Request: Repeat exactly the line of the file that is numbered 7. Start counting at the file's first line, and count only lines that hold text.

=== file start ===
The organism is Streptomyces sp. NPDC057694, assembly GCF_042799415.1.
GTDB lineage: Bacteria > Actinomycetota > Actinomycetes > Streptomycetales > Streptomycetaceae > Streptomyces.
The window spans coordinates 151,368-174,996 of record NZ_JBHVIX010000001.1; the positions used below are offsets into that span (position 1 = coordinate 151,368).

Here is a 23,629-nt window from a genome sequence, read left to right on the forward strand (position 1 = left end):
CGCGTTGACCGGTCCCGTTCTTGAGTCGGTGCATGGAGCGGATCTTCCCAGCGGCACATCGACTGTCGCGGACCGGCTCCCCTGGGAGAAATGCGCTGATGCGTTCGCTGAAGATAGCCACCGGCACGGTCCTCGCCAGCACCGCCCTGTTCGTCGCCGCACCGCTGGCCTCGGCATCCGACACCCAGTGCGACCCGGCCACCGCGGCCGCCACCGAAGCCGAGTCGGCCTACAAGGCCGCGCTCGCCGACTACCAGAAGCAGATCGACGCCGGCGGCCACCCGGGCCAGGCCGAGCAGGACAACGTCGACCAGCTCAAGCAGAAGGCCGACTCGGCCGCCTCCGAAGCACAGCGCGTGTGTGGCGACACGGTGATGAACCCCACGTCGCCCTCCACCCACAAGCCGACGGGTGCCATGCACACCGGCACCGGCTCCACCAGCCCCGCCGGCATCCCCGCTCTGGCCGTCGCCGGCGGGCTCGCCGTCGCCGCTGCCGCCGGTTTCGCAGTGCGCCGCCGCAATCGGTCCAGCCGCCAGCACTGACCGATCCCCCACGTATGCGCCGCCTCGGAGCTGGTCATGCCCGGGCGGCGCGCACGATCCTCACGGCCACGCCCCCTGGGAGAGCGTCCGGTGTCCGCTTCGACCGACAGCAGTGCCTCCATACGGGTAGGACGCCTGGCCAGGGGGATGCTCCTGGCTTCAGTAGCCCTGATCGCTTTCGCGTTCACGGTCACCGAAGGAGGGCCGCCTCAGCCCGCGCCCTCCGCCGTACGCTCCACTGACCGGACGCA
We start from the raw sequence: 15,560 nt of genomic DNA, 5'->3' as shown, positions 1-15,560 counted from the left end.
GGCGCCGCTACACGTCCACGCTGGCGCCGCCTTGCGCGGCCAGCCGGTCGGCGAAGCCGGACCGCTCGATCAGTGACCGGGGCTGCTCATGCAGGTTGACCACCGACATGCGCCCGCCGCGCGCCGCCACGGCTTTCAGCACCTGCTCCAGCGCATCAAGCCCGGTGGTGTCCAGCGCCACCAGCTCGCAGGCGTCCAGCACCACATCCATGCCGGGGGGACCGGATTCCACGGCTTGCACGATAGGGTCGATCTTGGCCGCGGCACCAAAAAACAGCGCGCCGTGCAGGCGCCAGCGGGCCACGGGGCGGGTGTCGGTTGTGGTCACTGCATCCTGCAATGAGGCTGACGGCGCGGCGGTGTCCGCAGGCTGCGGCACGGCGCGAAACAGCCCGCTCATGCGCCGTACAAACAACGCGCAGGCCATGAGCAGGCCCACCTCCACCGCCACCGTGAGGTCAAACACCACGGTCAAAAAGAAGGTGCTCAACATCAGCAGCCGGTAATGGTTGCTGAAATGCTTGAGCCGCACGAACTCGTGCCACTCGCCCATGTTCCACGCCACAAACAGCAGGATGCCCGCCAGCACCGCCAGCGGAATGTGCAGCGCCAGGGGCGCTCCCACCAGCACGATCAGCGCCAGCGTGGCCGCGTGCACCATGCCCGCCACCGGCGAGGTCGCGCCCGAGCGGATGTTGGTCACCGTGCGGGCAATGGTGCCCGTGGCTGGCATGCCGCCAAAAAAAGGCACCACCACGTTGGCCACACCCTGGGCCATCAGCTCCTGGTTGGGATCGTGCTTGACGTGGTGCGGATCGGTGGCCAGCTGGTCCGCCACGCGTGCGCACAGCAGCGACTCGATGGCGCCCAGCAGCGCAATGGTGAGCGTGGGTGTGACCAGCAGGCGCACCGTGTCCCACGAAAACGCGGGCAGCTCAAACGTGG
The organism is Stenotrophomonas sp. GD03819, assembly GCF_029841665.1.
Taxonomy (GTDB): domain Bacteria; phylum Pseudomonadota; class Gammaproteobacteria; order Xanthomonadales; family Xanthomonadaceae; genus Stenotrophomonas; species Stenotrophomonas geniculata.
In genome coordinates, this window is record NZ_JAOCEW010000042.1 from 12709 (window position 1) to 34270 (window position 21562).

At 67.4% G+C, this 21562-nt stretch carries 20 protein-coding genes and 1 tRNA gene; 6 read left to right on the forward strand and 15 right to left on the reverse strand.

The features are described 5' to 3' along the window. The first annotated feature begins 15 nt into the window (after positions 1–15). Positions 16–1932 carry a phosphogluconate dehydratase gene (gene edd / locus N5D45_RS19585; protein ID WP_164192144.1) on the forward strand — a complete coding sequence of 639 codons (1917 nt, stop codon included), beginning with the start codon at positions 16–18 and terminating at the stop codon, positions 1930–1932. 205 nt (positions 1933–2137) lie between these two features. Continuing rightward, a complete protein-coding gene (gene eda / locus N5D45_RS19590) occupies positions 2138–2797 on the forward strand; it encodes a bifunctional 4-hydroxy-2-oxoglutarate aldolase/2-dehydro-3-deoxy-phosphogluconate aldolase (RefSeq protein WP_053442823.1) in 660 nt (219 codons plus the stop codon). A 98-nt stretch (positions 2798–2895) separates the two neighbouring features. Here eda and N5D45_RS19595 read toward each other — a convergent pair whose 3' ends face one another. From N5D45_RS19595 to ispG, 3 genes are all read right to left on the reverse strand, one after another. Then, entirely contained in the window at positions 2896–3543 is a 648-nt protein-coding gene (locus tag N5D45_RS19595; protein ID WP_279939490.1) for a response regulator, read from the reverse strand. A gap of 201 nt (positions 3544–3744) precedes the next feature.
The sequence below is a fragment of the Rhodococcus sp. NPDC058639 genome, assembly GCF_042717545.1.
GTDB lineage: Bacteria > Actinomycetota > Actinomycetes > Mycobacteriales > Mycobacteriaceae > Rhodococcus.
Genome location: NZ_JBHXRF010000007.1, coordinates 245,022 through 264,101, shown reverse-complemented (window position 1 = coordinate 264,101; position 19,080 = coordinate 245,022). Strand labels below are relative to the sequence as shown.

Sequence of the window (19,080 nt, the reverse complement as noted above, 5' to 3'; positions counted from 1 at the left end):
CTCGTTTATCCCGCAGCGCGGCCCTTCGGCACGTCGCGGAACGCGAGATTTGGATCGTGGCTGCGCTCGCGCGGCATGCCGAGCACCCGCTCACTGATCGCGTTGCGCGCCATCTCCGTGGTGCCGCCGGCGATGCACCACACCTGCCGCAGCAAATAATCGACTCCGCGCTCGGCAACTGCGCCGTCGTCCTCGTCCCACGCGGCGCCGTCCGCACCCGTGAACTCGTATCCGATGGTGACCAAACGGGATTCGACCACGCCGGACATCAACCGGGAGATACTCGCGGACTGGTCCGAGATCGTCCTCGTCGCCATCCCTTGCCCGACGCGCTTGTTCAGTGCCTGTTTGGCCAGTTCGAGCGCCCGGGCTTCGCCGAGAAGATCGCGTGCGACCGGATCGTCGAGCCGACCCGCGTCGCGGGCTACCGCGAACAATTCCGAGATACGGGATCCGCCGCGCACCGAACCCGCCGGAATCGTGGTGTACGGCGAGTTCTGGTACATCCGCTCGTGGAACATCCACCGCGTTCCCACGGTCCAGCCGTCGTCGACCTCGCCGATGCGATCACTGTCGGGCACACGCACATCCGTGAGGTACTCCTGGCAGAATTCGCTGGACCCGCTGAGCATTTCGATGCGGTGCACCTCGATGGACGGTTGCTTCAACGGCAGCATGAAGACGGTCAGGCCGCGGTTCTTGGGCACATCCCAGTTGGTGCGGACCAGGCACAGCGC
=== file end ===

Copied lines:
GGCGCCGCTACACGTCCACGCTGGCGCCGCCTTGCGCGGCCAGCCGGTCGGCGAAGCCGGACCGCTCGATCAGTGACCGGGGCTGCTCATGCAGGTTGACCACCGACATGCGCCCGCCGCGCGCCGCCACGGCTTTCAGCACCTGCTCCAGCGCATCAAGCCCGGTGGTGTCCAGCGCCACCAGCTCGCAGGCGTCCAGCACCACATCCATGCCGGGGGGACCGGATTCCACGGCTTGCACGATAGGGTCGATCTTGGCCGCGGCACCAAAAAACAGCGCGCCGTGCAGGCGCCAGCGGGCCACGGGGCGGGTGTCGGTTGTGGTCACTGCATCCTGCAATGAGGCTGACGGCGCGGCGGTGTCCGCAGGCTGCGGCACGGCGCGAAACAGCCCGCTCATGCGCCGTACAAACAACGCGCAGGCCATGAGCAGGCCCACCTCCACCGCCACCGTGAGGTCAAACACCACGGTCAAAAAGAAGGTGCTCAACATCAGCAGCCGGTAATGGTTGCTGAAATGCTTGAGCCGCACGAACTCGTGCCACTCGCCCATGTTCCACGCCACAAACAGCAGGATGCCCGCCAGCACCGCCAGCGGAATGTGCAGCGCCAGGGGCGCTCCCACCAGCACGATCAGCGCCAGCGTGGCCGCGTGCACCATGCCCGCCACCGGCGAGGTCGCGCCCGAGCGGATGTTGGTCACCGTGCGGGCAATGGTGCCCGTGGCTGGCATGCCGCCAAAAAAAGGCACCACCACGTTGGCCACACCCTGGGCCATCAGCTCCTGGTTGGGATCGTGCTTGACGTGGTGCGGATCGGTGGCCAGCTGGTCCGCCACGCGTGCGCACAGCAGCGACTCGATGGCGCCCAGCAGCGCAATGGTGAGCGTGGGTGTGACCAGCAGGCGCACCGTGTCCCACGAAAACGCGGGCAGCTCAAACGTGG